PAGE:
LtCol Straubel was born in Green Bay, Wisconsin in 1904. He graduated from Green Bay East High School in 1923 where he played football under coach Curly Lambeau. He played football at the University of Wisconsin - Madison, graduating in 1927.
Straubel was the quintessential career military pilot, serving from 1928 to 1942, flying the three priamry types of aircraft: pursuit (fighter), observation (reconnaissance), and bomber. He flew more than 35 aircraft types and served at many locations in the United States and overseas in the Philippines (1932-1935) and the Dutch East Indies (1942). He held the highest military pilot rating - Command Pilot. He became a member of the "Caterpillar Club" in 1929 when he bailed out of a pursuit aircraft after its engine failed.
LtCol Straubel was the commander of the 11th Bomb Squadron, 7th Bomb Group, on December 7, 1941. The Japanese attack on Pearl Harbor interrupted the deployment of the 7th Bomb Group across the Pacific to the Philippines. Instead Straubel led the first element of bombers (known as the "Straubel Echelon") for depolyment to the Far East by way of Florida, Trinidad, South America, Africa, Aden, and India with the fianl destination of Java, Dutch East Indies, a distance of 20,000 miles. He led the first attack against the Japanese by an American unit deployed from the United States for which he was awarded the Distinguished Flying Cross.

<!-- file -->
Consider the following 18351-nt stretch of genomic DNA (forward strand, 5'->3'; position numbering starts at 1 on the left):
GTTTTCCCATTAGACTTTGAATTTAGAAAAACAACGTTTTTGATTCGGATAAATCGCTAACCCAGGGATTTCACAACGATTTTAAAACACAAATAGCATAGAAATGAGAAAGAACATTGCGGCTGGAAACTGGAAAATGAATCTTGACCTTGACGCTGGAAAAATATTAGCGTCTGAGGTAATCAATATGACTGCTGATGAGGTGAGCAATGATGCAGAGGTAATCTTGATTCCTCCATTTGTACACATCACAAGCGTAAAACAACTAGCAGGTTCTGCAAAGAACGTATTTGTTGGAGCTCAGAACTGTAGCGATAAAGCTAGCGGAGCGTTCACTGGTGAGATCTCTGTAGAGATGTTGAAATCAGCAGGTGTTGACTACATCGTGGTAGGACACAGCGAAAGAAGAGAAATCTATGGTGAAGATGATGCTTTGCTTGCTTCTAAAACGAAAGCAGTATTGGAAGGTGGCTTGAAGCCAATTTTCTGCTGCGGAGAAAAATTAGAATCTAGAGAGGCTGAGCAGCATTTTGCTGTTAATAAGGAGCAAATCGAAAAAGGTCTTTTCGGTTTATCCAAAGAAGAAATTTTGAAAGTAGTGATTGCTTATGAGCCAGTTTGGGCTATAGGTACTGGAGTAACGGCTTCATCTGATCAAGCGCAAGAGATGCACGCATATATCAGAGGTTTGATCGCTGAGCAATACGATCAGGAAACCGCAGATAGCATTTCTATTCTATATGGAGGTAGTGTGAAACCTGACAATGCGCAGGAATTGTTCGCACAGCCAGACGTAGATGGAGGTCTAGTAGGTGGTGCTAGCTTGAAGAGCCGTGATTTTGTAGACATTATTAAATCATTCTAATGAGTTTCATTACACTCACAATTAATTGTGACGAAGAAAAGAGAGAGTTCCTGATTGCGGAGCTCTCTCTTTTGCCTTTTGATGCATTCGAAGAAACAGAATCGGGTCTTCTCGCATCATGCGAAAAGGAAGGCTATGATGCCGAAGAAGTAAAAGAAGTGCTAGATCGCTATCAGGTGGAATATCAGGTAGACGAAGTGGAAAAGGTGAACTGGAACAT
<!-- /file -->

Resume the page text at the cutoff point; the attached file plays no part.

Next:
Straubel assumed command of the 7th Bomb Group upon the death the unit's commander, Major Stanley K. Robinson. Several days later, returning from meeting with his commanding general, the unarmed Douglas B-18 "Bolo" Straubel was flying was attacked and shot down by two Japanese fighters. Surviving initially, Straubel made several unsuccessful attempts to rescue others from the burning plane. Severly burned, he died the next day in a hospital and was buried in Surabaya, Java. His remains were repatriated after the war and buried in the Woodlawn Cemetery in Green Bay in 1949.
LtCol Straubel was posthumously awarded the Purple Heart and the 7th Bomb Group awarded the Presidential Unit Citation for its service in the Dutch East Indies.He was the first person from Brown County to lose his life in World War II. The airport in Green bay was named in his honor in 1946.